Baptist Church – Carleton Place, Ontario.
March 29 1873– Almonte Gazette-–The handsome new brick church in Carleton Place, erected by the Wesleyan Methodists, will be dedicated on Sabbath next, 31st at 10.30 a.m. The Rev. Mr. Elliott will conduct the service and also preach in the afternoon. The Rev. Mr. McDowell will also preach in the evening. A tea-meeting will be held on Monday evening following, at which a number of speakers will be present.
The Baptists organized in 1822 as the New Testament Baptists which was just one year after the founding of Morphy’s Falls/ Carleton Place. Two missionaries arrived in Beckwith on a Wednesday evening and remained with the Baptist people for about twelve days. They began with a prayer meeting in one of the homes, and held further meetings on the succeeding evenings of that week. The first log church was built in 1817 Lot 27, Con 6 of Drummond in 1817. It was then replaced with a large permanent brick building beginning late in the year of 1907.
The property that the current Carleton Place Baptist church sits on at the corner of Bridge and Herriot Street was once just very dense bush. A short distance from this present church was another place of worship that the Baptists attended that was simply known as the Town Line Church. The Rev. Lawrence Halcroft (1798-1887), a resident of Carleton Place for over forty years, came here by call in 1843 and for eleven years was minister of the local Baptist Church and they met every Sunday just after 2 pm.
Miss Gillies in front of the Gillies home on Bridge Street with the Baptist Church on the right- Photo- Public Archives
The present day Carleton Place Baptist Church that sits on Bridge Street today was actually built in 1831 by the Wesleyan Methodists. The Carleton Place Methodist congregation was first organized by the Rev. Mr. John Black in 1829, and in 1831 and they built the first church in the village of Carleton Place/Morphy’s Falls. The Carleton Place Baptists were at first led by a layman named John McEwen, but in April 1843 a Scottish immigrant named Lawrence Halcroft arrived in the village. Halcroft was soon ordained and became pastor of the churches at Tennyson and Drummond as well as Carleton Place. In 1868 the Baptists in Beckwith decided it was cheaper to repair the Town Line church in Carleton Place than build a new one in Black’s Corners.
The church at 299 Bridge Street was a frame structure at its early beginnings, large enough to seat 250 persons. It was more than likely sold to the Baptists by the Wesleyan Methodists when they decided to move in 1888. According to some historical writings in newspaper archives the chapel was used as a grammar school in the early days as well as a church. In 1871, the wooden church was moved (*would love to know where it was moved to) and the present brick church on Bridge Street was built by Wesleyan Methodists, not the Baptists. When the Methodist’s congregation became larger they built and moved to a new church at the corner of Beckwith and Albert Streets. (Zion-Memorial United Church)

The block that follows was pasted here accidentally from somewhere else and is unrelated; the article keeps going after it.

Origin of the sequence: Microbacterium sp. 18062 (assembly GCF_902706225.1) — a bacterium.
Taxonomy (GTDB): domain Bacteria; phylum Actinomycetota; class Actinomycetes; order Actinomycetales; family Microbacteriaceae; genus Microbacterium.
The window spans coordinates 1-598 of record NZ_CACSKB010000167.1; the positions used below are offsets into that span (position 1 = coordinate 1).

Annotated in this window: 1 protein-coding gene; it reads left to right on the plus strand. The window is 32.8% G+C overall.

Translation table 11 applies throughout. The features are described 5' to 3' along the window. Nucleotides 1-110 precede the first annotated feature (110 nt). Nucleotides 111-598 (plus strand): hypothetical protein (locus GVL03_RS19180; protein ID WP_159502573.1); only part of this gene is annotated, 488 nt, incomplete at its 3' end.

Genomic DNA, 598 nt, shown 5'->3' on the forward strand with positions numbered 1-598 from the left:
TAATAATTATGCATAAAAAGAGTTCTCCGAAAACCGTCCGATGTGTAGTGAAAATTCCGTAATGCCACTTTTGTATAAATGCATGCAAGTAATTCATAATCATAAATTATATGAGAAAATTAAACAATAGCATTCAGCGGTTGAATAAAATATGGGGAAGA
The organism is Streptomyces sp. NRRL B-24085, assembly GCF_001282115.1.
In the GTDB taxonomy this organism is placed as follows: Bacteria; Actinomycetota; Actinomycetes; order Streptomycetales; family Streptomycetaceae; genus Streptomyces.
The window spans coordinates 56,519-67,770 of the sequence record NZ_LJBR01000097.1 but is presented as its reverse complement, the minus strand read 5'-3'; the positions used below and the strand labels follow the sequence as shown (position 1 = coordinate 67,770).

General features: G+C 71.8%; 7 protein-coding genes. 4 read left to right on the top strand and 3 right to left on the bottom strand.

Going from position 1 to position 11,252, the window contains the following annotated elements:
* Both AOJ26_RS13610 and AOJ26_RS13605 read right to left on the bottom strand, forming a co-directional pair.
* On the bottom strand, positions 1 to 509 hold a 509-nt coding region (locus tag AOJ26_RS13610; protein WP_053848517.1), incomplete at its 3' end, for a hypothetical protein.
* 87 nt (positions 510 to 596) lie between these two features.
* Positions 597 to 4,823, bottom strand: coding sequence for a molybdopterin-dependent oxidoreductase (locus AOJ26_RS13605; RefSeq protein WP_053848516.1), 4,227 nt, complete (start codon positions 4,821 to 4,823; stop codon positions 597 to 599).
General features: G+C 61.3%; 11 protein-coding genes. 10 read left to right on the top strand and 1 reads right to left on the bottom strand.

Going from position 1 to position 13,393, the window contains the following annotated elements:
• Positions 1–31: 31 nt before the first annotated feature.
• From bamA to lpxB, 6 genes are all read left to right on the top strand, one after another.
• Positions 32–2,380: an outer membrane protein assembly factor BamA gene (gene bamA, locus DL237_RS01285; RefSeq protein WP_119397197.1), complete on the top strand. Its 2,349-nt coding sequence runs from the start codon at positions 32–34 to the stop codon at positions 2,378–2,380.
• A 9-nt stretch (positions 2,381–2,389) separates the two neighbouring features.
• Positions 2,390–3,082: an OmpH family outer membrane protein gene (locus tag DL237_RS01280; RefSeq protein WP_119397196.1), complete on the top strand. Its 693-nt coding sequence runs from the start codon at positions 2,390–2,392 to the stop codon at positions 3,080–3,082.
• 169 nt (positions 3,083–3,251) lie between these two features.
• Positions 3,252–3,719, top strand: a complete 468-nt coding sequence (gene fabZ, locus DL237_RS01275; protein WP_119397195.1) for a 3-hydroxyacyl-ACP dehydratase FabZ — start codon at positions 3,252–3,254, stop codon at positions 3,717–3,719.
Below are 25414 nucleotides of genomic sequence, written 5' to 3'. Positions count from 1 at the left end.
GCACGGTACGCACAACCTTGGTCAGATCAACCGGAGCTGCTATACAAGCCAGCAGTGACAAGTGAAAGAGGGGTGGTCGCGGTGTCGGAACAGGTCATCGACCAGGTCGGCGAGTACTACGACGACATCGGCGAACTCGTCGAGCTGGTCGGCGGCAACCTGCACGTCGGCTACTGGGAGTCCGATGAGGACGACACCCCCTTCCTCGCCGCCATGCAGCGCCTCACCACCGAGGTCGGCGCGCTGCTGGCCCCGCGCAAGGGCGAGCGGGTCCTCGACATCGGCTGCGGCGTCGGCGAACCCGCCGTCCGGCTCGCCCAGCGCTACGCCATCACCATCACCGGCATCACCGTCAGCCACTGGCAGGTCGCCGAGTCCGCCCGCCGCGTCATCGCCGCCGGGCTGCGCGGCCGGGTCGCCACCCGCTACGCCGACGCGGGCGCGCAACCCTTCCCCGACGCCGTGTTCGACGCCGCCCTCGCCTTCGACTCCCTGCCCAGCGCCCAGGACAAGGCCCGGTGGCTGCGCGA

In June of 1891 it was moved and passed at a meeting that the Beckwith Church be recognized and received into the fellowship of Carleton Place. An argument erupted whether to honour the Sabbath on a Saturday or a Sunday. The two families that did not agree with Sunday were excluded from the church.
Photo- Ottawa Journal 1973
Sadly in September of 1973 there was a steeple fire in the Baptist Church which caused a lot of smoke and water damage. But, the original pews remained and two old ceiling fixture medallions were also saved. A new hall was added that consisted of 9 classrooms, a choir room and a minister study. Pastor Brian Affleck is currently the Senior Pastor at Carleton Place Baptist Church. He and his wife, Edith, have been ministering together here for the past 15 years.
Guide to Church Services, 1870. St. James’ (Church of England) – ½ past 10 o’clock a.m. on each alternate Sabbath, and at 3 p.m. and 7 p.m. on the other Sabbath. St. Andrew’s (Church of Scotland) – 11 o’clock a.m. every Sabbath. Zion Church (Canada Presbyterian) – ½ 2 o’clock p.m. every Sabbath. Reform Presbyterian – 11 o’clock a.m., and 3 o’clock p.m., on alternate Sabbaths. Wesleyan Methodist – ½ past 10 o’clock on alternate Sabbaths, and ½ past 6 o’clock on the other Sabbath. Baptist – ½ past 2 o’clock every Sabbath. Roman Catholic – occasionally, of which notice will be given.-Howard Morton Brown
*Searched for two hours in 1871 newspaper archives and could not find out where the building was moved too.. sigh…
As the Methodist numbers increased, a larger more central location was desired, and subscriptions were sought. Some 200 members and adherents participated, and construction began on the present site early in 1888. The cornerstone was laid on May 6 of that year. The first worship service was held in the new building on Sunday, 9 December, less than a year after the cornerstone was laid. The next year, the bell was placed in the tower.
After Union in 1925, when St. Andrew’s and the Methodist congregations joined and the church became Memorial Park United Church.
With files from: Beckwith by Glenn Lockwood, A History of Drummond Township by John C. Ebbs, The Almonte Gazette and the Ottawa Journal
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